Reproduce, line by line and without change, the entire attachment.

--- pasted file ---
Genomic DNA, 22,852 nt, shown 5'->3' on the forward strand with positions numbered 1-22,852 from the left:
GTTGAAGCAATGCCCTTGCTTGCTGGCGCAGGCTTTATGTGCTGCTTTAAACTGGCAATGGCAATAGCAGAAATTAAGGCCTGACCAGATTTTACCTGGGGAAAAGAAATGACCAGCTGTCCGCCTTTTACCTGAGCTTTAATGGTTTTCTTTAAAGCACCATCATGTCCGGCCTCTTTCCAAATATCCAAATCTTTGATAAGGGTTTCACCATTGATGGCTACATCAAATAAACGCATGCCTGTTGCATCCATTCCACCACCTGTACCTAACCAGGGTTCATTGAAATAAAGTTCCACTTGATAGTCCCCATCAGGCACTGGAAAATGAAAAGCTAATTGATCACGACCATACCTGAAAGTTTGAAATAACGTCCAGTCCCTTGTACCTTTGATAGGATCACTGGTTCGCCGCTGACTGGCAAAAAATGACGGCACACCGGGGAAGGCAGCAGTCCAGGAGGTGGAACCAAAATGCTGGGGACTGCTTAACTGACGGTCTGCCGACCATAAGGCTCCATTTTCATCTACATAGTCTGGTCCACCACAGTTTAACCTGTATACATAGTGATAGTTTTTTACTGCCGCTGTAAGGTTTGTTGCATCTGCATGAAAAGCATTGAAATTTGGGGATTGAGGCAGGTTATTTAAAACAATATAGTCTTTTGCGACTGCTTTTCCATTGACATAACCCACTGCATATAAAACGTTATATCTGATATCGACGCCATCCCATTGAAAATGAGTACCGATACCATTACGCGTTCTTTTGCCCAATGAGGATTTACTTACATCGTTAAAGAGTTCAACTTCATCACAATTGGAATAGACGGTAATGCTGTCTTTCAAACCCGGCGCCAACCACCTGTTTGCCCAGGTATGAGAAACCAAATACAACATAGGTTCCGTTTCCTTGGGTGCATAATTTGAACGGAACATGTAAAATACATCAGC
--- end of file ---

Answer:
Genomic DNA, 22,852 nt, shown 5'->3' on the forward strand with positions numbered 1-22,852 from the left:
GTTGAAGCAATGCCCTTGCTTGCTGGCGCAGGCTTTATGTGCTGCTTTAAACTGGCAATGGCAATAGCAGAAATTAAGGCCTGACCAGATTTTACCTGGGGAAAAGAAATGACCAGCTGTCCGCCTTTTACCTGAGCTTTAATGGTTTTCTTTAAAGCACCATCATGTCCGGCCTCTTTCCAAATATCCAAATCTTTGATAAGGGTTTCACCATTGATGGCTACATCAAATAAACGCATGCCTGTTGCATCCATTCCACCACCTGTACCTAACCAGGGTTCATTGAAATAAAGTTCCACTTGATAGTCCCCATCAGGCACTGGAAAATGAAAAGCTAATTGATCACGACCATACCTGAAAGTTTGAAATAACGTCCAGTCCCTTGTACCTTTGATAGGATCACTGGTTCGCCGCTGACTGGCAAAAAATGACGGCACACCGGGGAAGGCAGCAGTCCAGGAGGTGGAACCAAAATGCTGGGGACTGCTTAACTGACGGTCTGCCGACCATAAGGCTCCATTTTCATCTACATAGTCTGGTCCACCACAGTTTAACCTGTATACATAGTGATAGTTTTTTACTGCCGCTGTAAGGTTTGTTGCATCTGCATGAAAAGCATTGAAATTTGGGGATTGAGGCAGGTTATTTAAAACAATATAGTCTTTTGCGACTGCTTTTCCATTGACATAACCCACTGCATATAAAACGTTATATCTGATATCGACGCCATCCCATTGAAAATGAGTACCGATACCATTACGCGTTCTTTTGCCCAATGAGGATTTACTTACATCGTTAAAGAGTTCAACTTCATCACAATTGGAATAGACGGTAATGCTGTCTTTCAAACCCGGCGCCAACCACCTGTTTGCCCAGGTATGAGAAACCAAATACAACATAGGTTCCGTTTCCTTGGGTGCATAATTTGAACGGAACATGTAAAATACATCAGC